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Wednesday, 18 September 2019
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Raw materials & technologies, Raw materials, Coatings binders

Controlling self-patterning of acrylate films by photopolymerisation

Thursday, 23 February 2017

Acrylate formulations can spontaneously generate surface patterns by UV-curing in open-air. This phenomenon, designated as self-patterning, occurs if there is a balance at the film surface between oxygen inhibition and polymerisation rates.

Controlling self-patterning of acrylate films by photopolymerisation. Source: pixabay.com/CCO

Controlling self-patterning of acrylate films by photopolymerisation. Source: pixabay.com/CCO

Indeed, to counterbalance the continuous oxygen diffusion at the film surface, polymerisation kinetics has to be very fast. It can be achieved using acrylate monomers which are characterised by very high propagation rate constants.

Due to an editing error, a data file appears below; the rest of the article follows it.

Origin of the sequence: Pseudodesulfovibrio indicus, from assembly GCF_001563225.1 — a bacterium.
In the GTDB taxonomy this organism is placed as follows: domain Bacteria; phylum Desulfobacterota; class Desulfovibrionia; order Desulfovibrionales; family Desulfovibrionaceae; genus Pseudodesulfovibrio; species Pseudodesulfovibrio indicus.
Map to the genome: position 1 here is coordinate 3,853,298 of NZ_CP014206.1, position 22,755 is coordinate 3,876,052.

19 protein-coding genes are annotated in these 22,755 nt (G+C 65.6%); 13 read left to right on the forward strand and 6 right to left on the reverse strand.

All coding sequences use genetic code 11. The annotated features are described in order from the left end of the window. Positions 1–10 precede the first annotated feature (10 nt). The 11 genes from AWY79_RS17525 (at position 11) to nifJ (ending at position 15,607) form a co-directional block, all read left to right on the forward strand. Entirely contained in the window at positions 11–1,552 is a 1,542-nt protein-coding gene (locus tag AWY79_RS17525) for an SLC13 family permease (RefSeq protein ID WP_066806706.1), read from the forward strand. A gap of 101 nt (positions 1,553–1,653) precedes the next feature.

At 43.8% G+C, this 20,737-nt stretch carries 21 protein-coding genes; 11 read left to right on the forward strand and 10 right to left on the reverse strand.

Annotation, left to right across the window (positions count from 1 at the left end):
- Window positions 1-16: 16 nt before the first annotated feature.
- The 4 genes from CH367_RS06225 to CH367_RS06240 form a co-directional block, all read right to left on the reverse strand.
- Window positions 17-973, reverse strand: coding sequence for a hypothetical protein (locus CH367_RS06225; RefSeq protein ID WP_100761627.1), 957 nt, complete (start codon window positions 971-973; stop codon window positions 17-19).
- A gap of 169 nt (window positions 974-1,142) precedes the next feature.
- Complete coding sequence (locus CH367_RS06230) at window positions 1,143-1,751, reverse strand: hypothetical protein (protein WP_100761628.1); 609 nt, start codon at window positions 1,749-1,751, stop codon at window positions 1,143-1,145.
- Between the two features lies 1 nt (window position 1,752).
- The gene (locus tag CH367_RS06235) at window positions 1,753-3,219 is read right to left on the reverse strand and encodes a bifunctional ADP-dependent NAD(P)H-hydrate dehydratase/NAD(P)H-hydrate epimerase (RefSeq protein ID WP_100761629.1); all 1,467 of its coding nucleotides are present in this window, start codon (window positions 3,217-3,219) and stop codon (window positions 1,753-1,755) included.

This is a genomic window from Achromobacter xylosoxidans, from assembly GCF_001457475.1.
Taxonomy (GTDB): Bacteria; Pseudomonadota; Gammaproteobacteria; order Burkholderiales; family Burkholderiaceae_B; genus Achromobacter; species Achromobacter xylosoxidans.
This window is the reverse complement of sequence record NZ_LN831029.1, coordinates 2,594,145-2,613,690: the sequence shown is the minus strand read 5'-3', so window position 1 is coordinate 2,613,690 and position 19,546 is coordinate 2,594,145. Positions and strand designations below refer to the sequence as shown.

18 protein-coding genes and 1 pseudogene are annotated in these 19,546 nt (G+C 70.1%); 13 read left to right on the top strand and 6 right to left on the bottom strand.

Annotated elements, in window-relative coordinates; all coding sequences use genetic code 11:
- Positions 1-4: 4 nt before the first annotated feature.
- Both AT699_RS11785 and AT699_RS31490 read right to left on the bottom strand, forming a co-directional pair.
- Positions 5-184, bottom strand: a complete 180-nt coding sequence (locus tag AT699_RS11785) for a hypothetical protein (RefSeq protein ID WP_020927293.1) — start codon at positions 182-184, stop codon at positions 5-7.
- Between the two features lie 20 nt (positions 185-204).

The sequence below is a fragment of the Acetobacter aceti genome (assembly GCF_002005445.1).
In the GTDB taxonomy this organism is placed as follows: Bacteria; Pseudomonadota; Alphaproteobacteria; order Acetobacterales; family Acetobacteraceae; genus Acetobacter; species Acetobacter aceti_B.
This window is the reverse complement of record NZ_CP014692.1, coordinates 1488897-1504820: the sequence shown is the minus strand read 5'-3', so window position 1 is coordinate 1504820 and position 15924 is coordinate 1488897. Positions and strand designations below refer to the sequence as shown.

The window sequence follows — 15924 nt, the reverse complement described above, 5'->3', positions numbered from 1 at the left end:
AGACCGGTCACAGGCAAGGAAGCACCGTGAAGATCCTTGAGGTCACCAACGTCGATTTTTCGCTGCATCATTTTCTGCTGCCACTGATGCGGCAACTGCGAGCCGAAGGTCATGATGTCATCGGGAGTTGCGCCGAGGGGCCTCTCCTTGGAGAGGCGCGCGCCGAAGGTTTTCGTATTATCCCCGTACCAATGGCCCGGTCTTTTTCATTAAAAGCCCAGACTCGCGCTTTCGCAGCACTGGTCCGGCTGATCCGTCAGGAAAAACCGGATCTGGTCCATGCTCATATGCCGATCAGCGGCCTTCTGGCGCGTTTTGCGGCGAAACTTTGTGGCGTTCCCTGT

Tuning with crosslinker concentration

However, if the polymerisation kinetics is too fast (for example using very high UV intensities) oxygen inhibition is strongly reduced at the surface, preventing self-patterning. Finally, highly ordered and long-range morphologies, such as hexagons, peanuts or lamellae, can be obtained. Their type and size can be tuned with easy-to-handle parameters such as the crosslinker concentration and the film thickness.

The study is published in: Polymer Chemistry, Isuue 7, 2017.

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